To write a research paper—one that includes peer-reviewed journals, books, and other sources gathered together and analyzed to come to some specific conclusions about the subject studied—one needs a research question. The question is everything because it kicks off the search for information and evidence, and it will later become the paper’s thesis. I ask myself, what do I want to know? What intrigues me? To write research one has to have an inquiring mind. It is not a passive act. Even in the most esoteric subject, the writer must find something of interest, some way into the research. If it is an exercise to fulfill a requirement, it will read like an exercise to fulfill a requirement. So, the research question is the equivalent of the Big Bang of a writer’s journey to write something true and meaningful and intelligent. It is the all-too-crucial starting point.
I usually wind up rewriting my research question and thesis many times over before I am satisfied. With a draft of my research question, I start digging for sources. I log into library sites and other databases to find material. I like to read academic papers on the subject which contain a wealth of information, graphs, charts, statistics and, best of all, a bibliography that might lead me to more sources. I really like this stage of the process, too, which helps, although there is always a point where I must tell myself to stop researching and move on to the writing stages.
I work a specific way with articles from databases. I print them, if possible, so I have hard copies. This might be cost-prohibitive if the article is 30-plus pages, but if it is under ten pages, I go for it. If it is too long or there is some other reason I cannot print it, I convert it to a PDF and save it on my computer. I always find it difficult to locate the article again if I do not save it, or at least bookmark it. I also copy the citation details into a Word document so I have an informal list of sources saved there. Once printed, I begin to highlight and annotate the text (you can find some tips how to do this here). I select specific quotes I want to use from the text and make sure to document page numbers so I can refer to them in my citations. Once I have my materials, I make out a rough schedule of deadlines so I can finish on time. If necessary, I also revise my thesis depending upon the research.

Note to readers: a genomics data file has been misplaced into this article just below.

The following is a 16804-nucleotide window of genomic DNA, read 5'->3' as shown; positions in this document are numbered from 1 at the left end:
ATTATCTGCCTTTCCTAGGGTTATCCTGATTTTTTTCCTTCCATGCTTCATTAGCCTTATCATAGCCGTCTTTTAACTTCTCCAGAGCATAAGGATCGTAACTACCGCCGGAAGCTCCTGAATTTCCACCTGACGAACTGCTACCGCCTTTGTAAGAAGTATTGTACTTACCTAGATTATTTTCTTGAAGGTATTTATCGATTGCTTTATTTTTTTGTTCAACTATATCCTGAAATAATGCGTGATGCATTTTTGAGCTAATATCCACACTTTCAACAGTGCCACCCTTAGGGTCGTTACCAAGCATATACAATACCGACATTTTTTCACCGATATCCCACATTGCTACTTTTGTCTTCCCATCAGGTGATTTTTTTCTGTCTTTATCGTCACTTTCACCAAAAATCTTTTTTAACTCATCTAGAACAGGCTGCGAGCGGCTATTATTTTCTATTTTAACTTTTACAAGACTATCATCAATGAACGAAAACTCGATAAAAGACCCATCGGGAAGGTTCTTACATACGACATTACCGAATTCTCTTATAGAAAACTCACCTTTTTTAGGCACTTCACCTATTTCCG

My first writing step is to outline. The outline structure that works the best for me is to write out the first paragraph, the opening with the thesis. I make notes for each body section, specifically the points I want to cover as I construct my analysis or argument. Then I write out the final paragraph. The opening hooks the reader and the closing leaves him or her something to think about, and because of that importance, I spend a lot of time revising and rewriting the opening and closing.
The method that works for me when drafting my paper is to make voluminous notes and outlines before I write. Structure is key. Notes and outlines give you the final piece, as the great writer Joan Didion tells us in her Paris Review interview. All of this material is usually handwritten on legal pads or in notebooks. When I reach critical mass with notes and outlines, I type my first draft on the computer straight through without stopping. I just need to get the ideas down on paper and typing is much faster to catch those ideas. Going in, I know this draft will suck, but it is all about capturing the ideas now. I do include citations and quotes, direct and paraphrased, because I find it too easy to forget to add them later. I also put in the bibliography at the end.
Now comes revision. I print out my draft, mark it up, put the changes into the computer, and print another draft. Lather, rinse, repeat. Over and over again. I do not save each individual draft under a different name on the computer, but I do print them so they are in the folder and I can access them easily should I want to put something I cut back in on a later draft. Writers can often tell you how many drafts it takes to get the piece right. For me, it is four to five drafts; David Foster Wallace has talked about being a five draft man. Ernest Hemingway has quoted different figures, claiming he rewrote the ending to one of his stories twenty or thirty times.
Once I feel I am simply going around and around, putting back in commas I took out, it is time to let the bird fly off into the world. I proofread, distinct from revision in that I am looking for typos and other formatting errors I missed when revising. Once this is done, I print a clean draft—one for my files and one for submission, or I submit it electronically, which is more common these days. If I submit over the internet or as an email attachment, I try to check with the recipient later to make sure it arrived in the digital mailbox.
At the conclusion of writing a piece, I make sure to save all notes, outlines, drafts and source materials for reference. This is proof of my research and helps with fact checking the piece before publication.
Is this the only way to write a research paper? No. The process of writing is unique to each person, and one must find the way that works best. I do like reading how other writers I admire do it, and I have borrowed from them extensively in my own process and in teaching students. In the craft, the final piece should look like it was composed effortlessly in a voice that is clear and concise, but to do that, like any good builder, one must hide the seams and structural supports to make the architecture sound as well as beautiful. That is the goal of all writers.